False Allegations of Human Trafficking in California May Be More Common Than You ThinkAug 16, 2018 by Sex Crimes in
Human trafficking is a significant concern in the U.S. and around the world. The International Labor Organization estimates there are 40.3 million human trafficking victims around the globe as of 2016. The U.S. is not immune to forced labor and modern-day slavery. Individuals are brought into the country and forced to work. Many citizens and residents are even trafficked in their own communities.
Unfortunately, people know very little about recognizing human trafficking, which leads to many false allegations. Even authorities who should be well-informed on the topic are not, putting individuals and families through devastating situations.
If you or a loved one has been falsely accused of human trafficking, contact a sex crimes attorney from Michael McKneely, Criminal Defense Lawyer today. Call (559) 443-7442, or reach out through our online form to schedule a free and confidential case consultation.
Human Trafficking Under Federal and California Law
Human trafficking is illegal under California Penal Code (PC) Section 236.1. If you deprive another individual of their personal liberty with the intention of forcing them to perform labor or services, you can be convicted of a felony and sentenced to decades in prison and fines reaching $500,000.
There are also numerous federal laws that deal with sex trafficking, including U.S. Code Title 22, Chapter 78: Trafficking Victims Protection, The Victims of Trafficking and Violence Prevention Act (TVPA), The Mann Act, The Customs and Facilitations and Trade Enforcement Reauthorization Act, and Intelligent Reform and Terrorism Prevent Act. The TVPA is the most well-known federal law combatting human trafficking and enabling multiple ways in which prosecutors can go after offenders. If you are accused of human trafficking, it is highly likely you will face charges for a federal crime, which comes with harsh consequences.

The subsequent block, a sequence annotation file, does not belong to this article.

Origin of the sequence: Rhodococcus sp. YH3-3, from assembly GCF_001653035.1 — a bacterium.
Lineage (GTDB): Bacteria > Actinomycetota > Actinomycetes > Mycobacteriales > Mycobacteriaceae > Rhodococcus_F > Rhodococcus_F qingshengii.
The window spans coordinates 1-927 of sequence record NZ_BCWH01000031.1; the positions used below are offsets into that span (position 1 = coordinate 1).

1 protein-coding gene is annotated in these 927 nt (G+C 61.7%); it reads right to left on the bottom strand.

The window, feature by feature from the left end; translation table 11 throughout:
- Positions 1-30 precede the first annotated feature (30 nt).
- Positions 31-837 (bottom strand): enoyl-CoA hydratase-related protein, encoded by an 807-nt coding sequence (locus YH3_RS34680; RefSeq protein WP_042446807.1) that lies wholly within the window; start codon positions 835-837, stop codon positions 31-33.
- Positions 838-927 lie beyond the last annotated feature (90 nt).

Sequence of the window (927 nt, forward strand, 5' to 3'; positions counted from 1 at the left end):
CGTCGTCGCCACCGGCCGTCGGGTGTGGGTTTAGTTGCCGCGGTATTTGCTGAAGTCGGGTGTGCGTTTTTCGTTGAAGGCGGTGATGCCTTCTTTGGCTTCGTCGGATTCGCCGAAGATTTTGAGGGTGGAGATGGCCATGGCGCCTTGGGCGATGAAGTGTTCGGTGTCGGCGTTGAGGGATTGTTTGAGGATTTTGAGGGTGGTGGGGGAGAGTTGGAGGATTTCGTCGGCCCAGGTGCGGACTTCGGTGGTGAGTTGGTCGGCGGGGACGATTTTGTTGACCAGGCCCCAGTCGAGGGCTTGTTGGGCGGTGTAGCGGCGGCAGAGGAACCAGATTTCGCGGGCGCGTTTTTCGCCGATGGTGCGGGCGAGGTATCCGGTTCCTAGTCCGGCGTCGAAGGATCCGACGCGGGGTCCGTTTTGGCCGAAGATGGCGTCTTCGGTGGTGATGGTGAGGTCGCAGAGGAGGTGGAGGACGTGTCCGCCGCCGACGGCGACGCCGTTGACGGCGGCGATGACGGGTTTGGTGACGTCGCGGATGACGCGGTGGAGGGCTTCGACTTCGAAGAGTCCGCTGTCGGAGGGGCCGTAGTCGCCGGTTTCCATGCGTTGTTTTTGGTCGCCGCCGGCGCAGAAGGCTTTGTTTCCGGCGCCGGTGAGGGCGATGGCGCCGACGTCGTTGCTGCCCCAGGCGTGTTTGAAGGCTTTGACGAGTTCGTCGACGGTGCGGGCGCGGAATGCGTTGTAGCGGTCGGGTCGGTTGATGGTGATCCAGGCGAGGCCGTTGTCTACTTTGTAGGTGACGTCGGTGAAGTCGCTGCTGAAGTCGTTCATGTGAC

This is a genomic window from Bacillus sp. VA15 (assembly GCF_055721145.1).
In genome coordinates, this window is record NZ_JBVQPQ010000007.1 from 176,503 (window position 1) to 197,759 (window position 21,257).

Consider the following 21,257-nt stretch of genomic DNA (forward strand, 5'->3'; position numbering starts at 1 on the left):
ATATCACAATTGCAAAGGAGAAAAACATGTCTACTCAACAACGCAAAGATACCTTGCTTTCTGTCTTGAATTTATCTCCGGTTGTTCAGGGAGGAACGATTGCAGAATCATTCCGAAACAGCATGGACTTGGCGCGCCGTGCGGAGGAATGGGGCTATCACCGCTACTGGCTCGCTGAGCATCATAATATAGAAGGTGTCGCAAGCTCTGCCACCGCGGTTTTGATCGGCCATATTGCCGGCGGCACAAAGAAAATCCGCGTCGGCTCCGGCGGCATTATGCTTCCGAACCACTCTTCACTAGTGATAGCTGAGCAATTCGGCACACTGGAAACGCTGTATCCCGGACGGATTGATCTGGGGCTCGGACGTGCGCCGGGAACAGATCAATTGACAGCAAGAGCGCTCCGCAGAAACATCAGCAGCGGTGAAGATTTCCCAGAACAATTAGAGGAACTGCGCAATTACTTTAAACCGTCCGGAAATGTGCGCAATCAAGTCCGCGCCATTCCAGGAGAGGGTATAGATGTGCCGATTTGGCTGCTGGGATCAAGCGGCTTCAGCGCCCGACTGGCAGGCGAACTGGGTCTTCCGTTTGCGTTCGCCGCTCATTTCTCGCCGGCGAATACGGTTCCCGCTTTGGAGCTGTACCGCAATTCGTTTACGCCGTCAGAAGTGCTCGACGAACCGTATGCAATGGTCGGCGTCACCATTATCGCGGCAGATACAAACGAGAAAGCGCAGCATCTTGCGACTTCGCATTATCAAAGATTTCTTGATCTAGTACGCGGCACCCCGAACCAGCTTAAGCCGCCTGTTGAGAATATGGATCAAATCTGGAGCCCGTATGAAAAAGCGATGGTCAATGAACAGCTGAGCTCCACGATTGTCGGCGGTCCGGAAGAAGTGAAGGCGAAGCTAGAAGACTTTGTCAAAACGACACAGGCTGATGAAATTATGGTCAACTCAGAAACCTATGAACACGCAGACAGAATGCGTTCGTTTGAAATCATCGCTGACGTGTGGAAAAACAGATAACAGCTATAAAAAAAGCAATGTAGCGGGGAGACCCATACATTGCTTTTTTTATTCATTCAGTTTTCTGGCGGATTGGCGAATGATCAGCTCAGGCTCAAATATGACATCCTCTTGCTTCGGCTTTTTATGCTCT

Recognizing Signs of Human Trafficking
Polaris is a nonprofit that works to end human trafficking and they suggest the following events are potential signs that a person is a victim of human trafficking:
- An individual not having the freedom to come or go as they wish
- A minor performing sexual acts
- Someone who works in the commercial sex industry
- A worker who is unpaid, or only paid in tips
- An employee who works long hours
- An individual who is not permitted to take work breaks
- Someone who owes large debts they cannot pay
- People recruited for work through false promises
- Someone controlled through high in different aspects of their lives
Other suggested signs of human trafficking include a person possessing the following qualities:
- Fear, timidity, anxiety, depression, etc.
- Avoids eye contact
- Exhibits fear regarding law enforcement
- Shows signs of abuse
- Has bruises in various stages of healing
- Has a minimal amount of personal possessions
- Does not control their own money or personal documents